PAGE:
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Chiefs urged to uphold dignity of traditional authority amid debate on greeting protocol

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Chiefs across the country are being urged to jealously guard their dignity and the dignity of the skins or stools on which they serve. If chiefs live dignified lives, they command respect and as such, cannot be impugned.

“If you are a chief and you stand so low with government officials, making demands [there could be problems]. When we are citing Nayiri, Otumfuor, Okyehene, Yaa Naa, these are chiefs who, resource-wise, they are okay. When you go there, you seek the council of the community before you get there, but in other areas, we the chiefs have sidelined those things.”

“When you make yourself so open, making certain demands [like], ‘Look at my palace, or I don’t have means [of transportation],’ the moment you make yourself a begging person, you would not be treated properly. As traditional authority, you should have the power to protect the skins or stools that you are sitting on so that it would be an enviable one.”

The Chief of Kontibtaabig under the Sakote Traditional Area, Naab Biilhesong Naab Bileehsong Lagwonht, made this statement when he spoke on A1 Radio’s Day Break Upper East Show today, May 2, 2024.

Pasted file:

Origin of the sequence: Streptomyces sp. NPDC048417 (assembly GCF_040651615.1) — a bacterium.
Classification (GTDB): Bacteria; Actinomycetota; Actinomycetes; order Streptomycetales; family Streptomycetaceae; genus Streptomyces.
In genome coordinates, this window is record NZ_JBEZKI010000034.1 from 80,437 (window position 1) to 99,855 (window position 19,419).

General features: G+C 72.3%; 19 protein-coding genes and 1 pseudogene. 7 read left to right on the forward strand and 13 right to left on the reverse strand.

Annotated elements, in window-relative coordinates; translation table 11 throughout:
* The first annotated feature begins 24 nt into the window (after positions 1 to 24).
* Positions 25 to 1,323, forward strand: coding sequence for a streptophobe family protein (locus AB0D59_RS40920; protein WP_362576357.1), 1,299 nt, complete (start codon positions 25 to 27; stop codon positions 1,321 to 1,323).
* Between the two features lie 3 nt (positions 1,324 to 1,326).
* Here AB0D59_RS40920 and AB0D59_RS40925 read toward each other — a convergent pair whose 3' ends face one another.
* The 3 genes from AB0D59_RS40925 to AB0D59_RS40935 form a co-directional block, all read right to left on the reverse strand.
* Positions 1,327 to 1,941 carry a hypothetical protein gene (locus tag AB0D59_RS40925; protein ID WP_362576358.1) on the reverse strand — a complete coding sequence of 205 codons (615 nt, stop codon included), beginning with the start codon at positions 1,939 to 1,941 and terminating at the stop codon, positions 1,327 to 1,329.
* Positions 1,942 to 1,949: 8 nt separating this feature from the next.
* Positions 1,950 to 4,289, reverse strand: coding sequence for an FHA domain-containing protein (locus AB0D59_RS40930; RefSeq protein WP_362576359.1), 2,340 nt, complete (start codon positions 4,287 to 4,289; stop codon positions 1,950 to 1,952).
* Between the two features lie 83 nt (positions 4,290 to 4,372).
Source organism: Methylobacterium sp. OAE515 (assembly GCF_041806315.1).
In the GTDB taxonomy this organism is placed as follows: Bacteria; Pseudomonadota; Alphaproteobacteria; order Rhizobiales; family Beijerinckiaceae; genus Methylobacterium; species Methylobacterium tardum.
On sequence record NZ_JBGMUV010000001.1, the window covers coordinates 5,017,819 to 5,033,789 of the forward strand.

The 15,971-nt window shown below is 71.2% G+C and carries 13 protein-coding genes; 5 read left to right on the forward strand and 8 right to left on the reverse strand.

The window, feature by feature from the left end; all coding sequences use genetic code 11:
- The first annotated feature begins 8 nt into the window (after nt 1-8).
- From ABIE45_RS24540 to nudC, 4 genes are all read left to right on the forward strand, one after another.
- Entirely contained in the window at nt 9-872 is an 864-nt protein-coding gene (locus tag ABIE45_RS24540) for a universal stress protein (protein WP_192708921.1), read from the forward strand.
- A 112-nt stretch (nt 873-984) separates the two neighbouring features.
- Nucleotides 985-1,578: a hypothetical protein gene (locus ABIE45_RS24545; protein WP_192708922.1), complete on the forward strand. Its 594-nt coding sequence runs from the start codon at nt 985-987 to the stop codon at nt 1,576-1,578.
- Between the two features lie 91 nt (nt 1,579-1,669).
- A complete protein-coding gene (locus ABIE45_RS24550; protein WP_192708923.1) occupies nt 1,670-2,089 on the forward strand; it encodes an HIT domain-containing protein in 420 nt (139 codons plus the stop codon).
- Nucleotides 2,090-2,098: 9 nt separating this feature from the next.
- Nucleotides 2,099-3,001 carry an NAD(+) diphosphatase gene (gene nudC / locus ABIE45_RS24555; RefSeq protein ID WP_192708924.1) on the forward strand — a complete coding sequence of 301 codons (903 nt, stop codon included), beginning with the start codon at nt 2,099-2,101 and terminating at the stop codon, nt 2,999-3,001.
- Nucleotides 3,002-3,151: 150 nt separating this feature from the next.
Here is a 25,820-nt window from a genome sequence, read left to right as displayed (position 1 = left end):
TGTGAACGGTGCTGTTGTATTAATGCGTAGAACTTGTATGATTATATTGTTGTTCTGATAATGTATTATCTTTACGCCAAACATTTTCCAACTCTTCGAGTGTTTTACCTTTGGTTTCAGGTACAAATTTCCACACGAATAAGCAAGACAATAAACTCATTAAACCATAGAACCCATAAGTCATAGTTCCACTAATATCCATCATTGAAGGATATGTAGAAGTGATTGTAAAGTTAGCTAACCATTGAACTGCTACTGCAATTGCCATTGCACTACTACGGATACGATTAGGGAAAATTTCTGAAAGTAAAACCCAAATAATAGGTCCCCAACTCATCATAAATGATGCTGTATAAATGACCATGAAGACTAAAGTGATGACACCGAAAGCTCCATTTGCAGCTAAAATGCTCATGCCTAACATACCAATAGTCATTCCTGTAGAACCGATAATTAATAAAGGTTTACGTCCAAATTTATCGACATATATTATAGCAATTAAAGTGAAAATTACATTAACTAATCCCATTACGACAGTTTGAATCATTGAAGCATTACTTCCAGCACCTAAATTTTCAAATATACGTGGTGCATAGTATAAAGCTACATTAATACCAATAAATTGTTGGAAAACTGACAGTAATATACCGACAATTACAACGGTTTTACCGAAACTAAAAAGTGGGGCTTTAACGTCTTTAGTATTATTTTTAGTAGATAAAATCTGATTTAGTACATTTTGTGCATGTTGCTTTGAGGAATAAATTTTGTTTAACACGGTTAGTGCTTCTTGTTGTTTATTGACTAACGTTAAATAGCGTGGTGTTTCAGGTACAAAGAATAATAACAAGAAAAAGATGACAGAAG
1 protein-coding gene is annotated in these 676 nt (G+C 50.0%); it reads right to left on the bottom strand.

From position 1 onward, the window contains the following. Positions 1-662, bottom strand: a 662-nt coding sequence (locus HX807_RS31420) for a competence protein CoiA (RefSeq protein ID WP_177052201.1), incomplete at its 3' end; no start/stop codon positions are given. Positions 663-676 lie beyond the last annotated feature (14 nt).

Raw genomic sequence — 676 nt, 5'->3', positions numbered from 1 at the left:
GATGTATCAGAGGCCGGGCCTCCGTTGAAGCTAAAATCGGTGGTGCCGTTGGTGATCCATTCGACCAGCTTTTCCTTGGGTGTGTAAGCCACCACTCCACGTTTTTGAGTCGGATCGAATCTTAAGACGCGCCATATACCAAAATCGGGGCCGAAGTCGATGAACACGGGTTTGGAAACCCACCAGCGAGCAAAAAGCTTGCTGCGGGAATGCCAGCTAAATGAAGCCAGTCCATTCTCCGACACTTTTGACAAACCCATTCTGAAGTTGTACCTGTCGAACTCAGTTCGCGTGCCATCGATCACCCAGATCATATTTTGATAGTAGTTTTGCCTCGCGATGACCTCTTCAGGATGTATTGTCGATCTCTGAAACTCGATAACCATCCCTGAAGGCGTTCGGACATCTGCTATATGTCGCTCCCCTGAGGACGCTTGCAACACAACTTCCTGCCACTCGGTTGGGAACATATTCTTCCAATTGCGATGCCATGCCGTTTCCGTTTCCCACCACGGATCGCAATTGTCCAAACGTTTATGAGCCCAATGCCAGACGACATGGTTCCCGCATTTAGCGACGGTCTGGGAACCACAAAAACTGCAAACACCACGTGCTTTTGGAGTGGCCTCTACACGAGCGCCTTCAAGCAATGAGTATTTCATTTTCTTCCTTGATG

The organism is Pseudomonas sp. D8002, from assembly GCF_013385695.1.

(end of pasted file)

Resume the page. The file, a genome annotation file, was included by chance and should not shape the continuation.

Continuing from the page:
His comments come on the back of the raging debate within the country about what should be considered proper interaction between a head of state and a chief at a public function.

Naab Lagwonht explained that while the conversation continues around whether a chief should rise to greet the president or not, there should not come a time where “it would look like some chiefs should be given certain respect while other chiefs cannot be given that respect. This boils down to poverty among some of the chiefs.”

It would be recalled that the Chieftaincy Ministry, in a statement signed by Stephen Asamoah Boateng, explained that the demand for chiefs to rise was just in furtherance of tradition.

“In response to recent discussions regarding our traditional norm of showing respect by standing up to greet our President, Nana Addo Dankwa Akufo-Addo, the Ministry of Chieftaincy and Religious Affairs issues this statement to provide clarity on the matter. The tradition of showing respect for authority, deeply ingrained in Ghanaian culture, holds significant importance in fostering unity, order, and mutual respect within communities. As a symbol of this tradition, it is customary for individuals to stand when greeting elders, leaders, or persons of authority as a gesture of deference and reverence. This request for Chiefs to observe this tradition, especially at public events, stems from our commitment to upholding and preserving Ghanaian cultural values, including the principles of respect and hierarchy. It is important to note that the President’s position on this tradition is intended as a reaffirmation of cultural norms that underpin Ghanaian society,” portions of the statement read.

Source: A1Radioonline.com|101.1MHz|Mark Kwasi Ahumah Smith|Bolgatanga

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